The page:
|A kangaroo is a marsupial from the family Macropodidae (macropods, meaning 'large foot'). In common use the term is used to describe the largest species from this family, the Red Kangaroo, the Antilopine Kangaroo, and the Eastern and Western Grey Kangaroo of the Macropus genus. The family also includes many smaller species which include the wallabies, tree-kangaroos, wallaroos, pademelons and the Quokka, some 63 living species in all. Kangaroos are endemic to the continent of Australia, while the smaller macropods are found in Australia and New Guinea.
In general, larger kangaroos have adapted much better to changes wrought to the Australian landscape by humans and though many of their smaller cousins are endangered, they are plentiful. They are not farmed to any extent, but wild kangaroos are shot for meat, over which there is controversy.
The kangaroo is an Australian icon: it is featured on the Australian coat of arms, on some of its currency, and is used by many Australian organizations, including Qantas.
A common legend about the kangaroo's English name is that it came from the Aboriginal words for "I don't understand you." According to this legend, Captain James Cook and naturalist Sir Joseph Banks were exploring Australia when they happened upon the animal. They asked a nearby local what the creatures were called. The local responded "Kangaroo", meaning "I don't understand you", which Cook took to be the name of the creature.
Kangaroo soon became adopted into standard English where it has come to mean any member of the family of kangaroos and wallabies. Male kangaroos are called bucks, boomers, jacks, or old men; females are does, flyers, or jills, and the young ones are joeys. The collective noun for kangaroos is a mob, troop, or court. Kangaroos are sometimes colloquially referred to as roos.
In addition, there are about 50 smaller macropods closely related to the kangaroo in the family Macropodidae.
Kangaroos have large, powerful hind legs, large feet adapted for leaping, a long muscular tail for balance, and a small head. Like all marsupials, female kangaroos have a pouch called a marsupium in which joeys complete postnatal development.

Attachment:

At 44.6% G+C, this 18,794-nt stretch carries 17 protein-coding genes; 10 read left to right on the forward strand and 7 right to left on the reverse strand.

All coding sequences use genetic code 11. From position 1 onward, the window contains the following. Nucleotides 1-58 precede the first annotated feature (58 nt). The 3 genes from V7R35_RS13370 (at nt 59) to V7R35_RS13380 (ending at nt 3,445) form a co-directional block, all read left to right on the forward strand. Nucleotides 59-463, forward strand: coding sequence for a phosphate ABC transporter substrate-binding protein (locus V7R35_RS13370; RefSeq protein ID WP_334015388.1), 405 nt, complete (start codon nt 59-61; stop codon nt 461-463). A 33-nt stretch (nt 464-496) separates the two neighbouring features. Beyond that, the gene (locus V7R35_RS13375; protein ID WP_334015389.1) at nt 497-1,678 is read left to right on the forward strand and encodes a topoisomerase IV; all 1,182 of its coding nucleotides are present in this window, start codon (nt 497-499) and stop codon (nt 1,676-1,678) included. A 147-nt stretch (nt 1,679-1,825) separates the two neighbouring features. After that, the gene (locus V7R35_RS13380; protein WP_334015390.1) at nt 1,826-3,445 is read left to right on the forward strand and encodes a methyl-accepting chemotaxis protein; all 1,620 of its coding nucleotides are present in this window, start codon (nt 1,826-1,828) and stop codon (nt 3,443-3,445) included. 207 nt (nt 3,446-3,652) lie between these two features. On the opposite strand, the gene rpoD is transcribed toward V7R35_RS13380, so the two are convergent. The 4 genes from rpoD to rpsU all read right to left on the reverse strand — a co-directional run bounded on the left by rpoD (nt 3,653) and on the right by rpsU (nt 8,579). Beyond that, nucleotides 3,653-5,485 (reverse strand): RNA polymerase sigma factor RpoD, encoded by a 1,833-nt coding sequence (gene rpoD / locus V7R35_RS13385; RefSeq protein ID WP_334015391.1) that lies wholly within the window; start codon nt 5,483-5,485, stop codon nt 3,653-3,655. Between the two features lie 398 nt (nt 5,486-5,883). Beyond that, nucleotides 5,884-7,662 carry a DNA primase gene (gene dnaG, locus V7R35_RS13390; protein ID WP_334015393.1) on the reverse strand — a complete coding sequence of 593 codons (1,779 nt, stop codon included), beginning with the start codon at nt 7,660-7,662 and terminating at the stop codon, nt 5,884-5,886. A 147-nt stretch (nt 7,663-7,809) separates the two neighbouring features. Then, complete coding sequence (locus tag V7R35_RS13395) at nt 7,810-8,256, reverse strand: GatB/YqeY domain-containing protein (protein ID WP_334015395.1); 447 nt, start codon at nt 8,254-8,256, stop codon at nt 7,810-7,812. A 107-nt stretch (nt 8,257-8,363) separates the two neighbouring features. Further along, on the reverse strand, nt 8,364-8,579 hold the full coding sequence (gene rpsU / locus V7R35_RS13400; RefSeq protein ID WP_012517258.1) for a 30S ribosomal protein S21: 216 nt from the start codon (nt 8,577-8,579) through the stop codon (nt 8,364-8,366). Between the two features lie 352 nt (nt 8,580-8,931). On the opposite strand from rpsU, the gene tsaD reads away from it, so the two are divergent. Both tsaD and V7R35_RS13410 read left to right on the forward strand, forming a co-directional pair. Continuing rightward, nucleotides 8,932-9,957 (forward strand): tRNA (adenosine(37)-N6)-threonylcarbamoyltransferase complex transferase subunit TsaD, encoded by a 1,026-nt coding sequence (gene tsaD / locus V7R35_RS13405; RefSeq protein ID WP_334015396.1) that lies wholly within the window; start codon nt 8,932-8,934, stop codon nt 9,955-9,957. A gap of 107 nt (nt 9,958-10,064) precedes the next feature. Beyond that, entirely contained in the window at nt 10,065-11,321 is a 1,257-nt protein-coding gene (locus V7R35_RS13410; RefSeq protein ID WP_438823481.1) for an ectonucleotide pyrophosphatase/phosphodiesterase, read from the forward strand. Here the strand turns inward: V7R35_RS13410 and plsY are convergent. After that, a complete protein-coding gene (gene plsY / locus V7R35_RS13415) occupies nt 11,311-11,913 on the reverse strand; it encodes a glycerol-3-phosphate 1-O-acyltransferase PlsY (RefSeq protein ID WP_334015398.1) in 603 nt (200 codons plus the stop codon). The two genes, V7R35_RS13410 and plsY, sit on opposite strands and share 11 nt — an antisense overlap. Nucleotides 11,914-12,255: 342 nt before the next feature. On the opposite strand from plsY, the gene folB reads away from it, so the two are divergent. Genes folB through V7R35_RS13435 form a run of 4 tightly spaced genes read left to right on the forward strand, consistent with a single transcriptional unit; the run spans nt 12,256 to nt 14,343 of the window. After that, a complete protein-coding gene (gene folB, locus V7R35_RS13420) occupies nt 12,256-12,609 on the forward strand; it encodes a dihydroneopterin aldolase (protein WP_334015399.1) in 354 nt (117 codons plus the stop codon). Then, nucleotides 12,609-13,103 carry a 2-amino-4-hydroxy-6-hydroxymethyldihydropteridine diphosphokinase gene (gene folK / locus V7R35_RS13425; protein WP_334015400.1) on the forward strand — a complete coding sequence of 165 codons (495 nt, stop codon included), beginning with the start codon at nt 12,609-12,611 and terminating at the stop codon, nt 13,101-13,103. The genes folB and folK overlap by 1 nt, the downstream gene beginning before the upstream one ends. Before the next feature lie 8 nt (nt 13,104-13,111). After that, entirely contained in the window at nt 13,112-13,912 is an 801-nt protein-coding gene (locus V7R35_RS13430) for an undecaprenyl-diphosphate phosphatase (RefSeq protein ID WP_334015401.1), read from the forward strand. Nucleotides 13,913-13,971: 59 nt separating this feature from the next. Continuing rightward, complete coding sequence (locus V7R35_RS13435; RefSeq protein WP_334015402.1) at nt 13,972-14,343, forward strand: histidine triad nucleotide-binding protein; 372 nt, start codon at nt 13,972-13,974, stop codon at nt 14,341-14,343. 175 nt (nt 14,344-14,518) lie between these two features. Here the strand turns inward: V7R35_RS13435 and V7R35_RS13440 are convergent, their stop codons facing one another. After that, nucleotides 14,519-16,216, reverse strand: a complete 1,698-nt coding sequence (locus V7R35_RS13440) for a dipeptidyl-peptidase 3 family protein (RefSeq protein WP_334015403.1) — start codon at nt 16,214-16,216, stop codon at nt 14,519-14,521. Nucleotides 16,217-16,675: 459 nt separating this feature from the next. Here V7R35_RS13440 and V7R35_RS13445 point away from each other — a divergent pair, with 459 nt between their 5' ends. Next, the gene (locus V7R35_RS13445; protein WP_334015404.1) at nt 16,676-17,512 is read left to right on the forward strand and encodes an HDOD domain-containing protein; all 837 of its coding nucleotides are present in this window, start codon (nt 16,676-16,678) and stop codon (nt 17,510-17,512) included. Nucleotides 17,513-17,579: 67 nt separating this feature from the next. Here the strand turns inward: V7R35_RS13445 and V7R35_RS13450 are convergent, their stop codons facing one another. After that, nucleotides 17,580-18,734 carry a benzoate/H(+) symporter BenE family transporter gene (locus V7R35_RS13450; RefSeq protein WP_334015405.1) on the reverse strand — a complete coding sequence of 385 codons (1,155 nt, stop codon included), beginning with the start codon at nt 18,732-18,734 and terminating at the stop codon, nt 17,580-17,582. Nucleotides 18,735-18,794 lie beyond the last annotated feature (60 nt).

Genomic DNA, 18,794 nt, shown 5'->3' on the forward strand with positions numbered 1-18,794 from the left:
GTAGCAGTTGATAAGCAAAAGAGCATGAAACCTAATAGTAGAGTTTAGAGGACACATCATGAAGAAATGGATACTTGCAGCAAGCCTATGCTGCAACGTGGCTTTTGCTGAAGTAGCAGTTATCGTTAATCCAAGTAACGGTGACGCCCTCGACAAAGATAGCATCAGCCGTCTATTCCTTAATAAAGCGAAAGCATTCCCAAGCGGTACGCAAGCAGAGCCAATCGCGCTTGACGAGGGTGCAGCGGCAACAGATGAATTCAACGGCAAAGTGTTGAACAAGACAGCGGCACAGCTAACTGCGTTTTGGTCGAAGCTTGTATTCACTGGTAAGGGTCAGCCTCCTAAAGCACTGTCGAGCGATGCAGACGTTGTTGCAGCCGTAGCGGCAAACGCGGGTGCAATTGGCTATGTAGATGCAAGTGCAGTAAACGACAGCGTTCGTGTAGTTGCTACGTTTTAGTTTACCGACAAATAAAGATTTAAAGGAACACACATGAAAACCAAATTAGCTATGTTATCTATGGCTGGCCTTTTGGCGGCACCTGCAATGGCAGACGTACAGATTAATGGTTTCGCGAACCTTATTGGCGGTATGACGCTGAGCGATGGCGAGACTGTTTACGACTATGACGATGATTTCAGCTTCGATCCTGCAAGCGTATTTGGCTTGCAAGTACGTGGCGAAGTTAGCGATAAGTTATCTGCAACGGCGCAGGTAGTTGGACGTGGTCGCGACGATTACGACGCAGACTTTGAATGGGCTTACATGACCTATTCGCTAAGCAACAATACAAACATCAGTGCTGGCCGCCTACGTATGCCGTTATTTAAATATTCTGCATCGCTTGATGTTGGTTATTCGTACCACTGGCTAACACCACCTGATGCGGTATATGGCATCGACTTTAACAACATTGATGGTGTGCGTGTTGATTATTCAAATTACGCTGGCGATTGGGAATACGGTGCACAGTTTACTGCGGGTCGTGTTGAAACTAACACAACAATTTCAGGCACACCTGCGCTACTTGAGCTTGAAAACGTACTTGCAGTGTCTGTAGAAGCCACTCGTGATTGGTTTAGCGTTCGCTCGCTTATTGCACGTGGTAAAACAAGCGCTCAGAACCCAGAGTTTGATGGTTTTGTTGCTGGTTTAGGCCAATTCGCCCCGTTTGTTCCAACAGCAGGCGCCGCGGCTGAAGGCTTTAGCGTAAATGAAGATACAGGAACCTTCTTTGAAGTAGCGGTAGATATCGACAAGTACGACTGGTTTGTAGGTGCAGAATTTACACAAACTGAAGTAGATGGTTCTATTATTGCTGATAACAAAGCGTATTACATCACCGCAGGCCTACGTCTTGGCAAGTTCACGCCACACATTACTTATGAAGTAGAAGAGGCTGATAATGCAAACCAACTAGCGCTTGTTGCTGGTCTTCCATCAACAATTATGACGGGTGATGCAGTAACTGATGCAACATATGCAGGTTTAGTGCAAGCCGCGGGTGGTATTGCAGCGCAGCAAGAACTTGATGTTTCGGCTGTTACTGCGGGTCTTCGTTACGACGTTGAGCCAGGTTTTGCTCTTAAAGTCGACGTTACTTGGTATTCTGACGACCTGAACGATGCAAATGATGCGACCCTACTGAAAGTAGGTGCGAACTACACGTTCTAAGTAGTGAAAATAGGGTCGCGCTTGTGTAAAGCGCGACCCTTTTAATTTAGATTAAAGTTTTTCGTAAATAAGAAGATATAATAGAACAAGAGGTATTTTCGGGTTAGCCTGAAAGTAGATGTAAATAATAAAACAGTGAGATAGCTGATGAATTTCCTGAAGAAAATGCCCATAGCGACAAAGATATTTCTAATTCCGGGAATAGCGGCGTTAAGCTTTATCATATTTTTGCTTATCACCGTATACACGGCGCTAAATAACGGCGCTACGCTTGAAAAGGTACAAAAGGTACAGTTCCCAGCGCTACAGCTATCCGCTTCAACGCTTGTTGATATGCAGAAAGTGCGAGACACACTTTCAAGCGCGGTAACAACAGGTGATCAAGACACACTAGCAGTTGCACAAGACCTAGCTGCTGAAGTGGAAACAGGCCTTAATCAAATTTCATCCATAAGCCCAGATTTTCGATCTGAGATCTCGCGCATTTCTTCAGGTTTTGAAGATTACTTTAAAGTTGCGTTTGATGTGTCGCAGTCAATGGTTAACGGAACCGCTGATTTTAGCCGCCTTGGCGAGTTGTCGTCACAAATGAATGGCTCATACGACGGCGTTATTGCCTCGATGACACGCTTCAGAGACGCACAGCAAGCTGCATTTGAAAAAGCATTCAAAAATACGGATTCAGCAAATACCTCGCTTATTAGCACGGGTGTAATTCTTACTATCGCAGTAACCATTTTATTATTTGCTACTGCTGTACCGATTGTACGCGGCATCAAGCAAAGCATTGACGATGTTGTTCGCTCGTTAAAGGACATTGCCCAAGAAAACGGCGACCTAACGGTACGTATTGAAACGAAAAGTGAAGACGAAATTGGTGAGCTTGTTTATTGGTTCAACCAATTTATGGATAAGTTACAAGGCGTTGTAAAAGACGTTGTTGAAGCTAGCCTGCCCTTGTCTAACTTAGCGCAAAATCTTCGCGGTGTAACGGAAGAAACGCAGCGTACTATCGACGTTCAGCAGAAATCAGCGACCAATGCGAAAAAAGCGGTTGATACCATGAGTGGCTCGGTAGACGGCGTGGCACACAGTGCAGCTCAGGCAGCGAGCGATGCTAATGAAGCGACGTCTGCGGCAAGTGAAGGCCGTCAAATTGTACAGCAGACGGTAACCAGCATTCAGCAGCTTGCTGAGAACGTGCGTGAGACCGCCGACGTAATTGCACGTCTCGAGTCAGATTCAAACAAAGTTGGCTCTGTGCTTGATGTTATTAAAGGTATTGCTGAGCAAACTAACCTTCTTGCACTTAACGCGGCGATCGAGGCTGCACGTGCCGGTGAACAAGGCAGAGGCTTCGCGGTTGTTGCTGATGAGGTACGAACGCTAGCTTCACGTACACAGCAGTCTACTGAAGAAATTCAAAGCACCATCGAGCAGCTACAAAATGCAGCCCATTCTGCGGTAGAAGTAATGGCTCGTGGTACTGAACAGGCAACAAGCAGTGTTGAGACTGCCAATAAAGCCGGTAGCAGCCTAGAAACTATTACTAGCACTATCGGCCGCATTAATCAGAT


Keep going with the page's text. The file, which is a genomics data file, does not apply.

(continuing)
Because of its long feet, it cannot walk normally. To move at slow speeds, it uses its tail to form a tripod with its two forelimbs. It then raises its hind feet forward, in a form of locomotion called "crawl-walking.
The average life expectancy of a kangaroo is about 4-6 years, with some living until they are about 23.
Because of its grazing, kangaroos have developed specialized teeth. Its incisors are able to crop grass close to the ground, and its molars chop and grind the grass. Since the two sides of the lower jaw are not joined together, the lower incisors are farther apart, giving the kangaroo a wider bite. The silica in grass is abrasive, so kangaroo molars move forward as they are ground down, and eventually fall out, replaced by new teeth that grow in the back.
Absence of digestive methane release
Along with dingoes and other canids, introduced species like foxes and feral cats also pose a threat to kangaroo populations. Kangaroos and wallabies are adept swimmers, and often flee into waterways if presented with the option. If pursued into the water, a large kangaroo may use its forepaws to hold the predator underwater so as to drown it. Another defensive tactic described by witnesses is catching the attacking dog with the forepaws and disemboweling it with the hind legs.
The female kangaroo is usually pregnant in permanence, except on the day she gives birth; however, she has the ability to freeze the development of an embryo until the previous Joey is able to leave the pouch. This is known as diapause, and will occur in times of drought and in areas with poor food sources. The composition of the milk produced by the mother varies according to the needs of the Joey. In addition, the mother is able to produce two different kinds of milk simultaneously for the newborn and the older Joey still in the pouch.
Unusually, during a dry period, males will not produce sperm, and females will only conceive if there has been enough rain to produce a large quantity of green vegetation.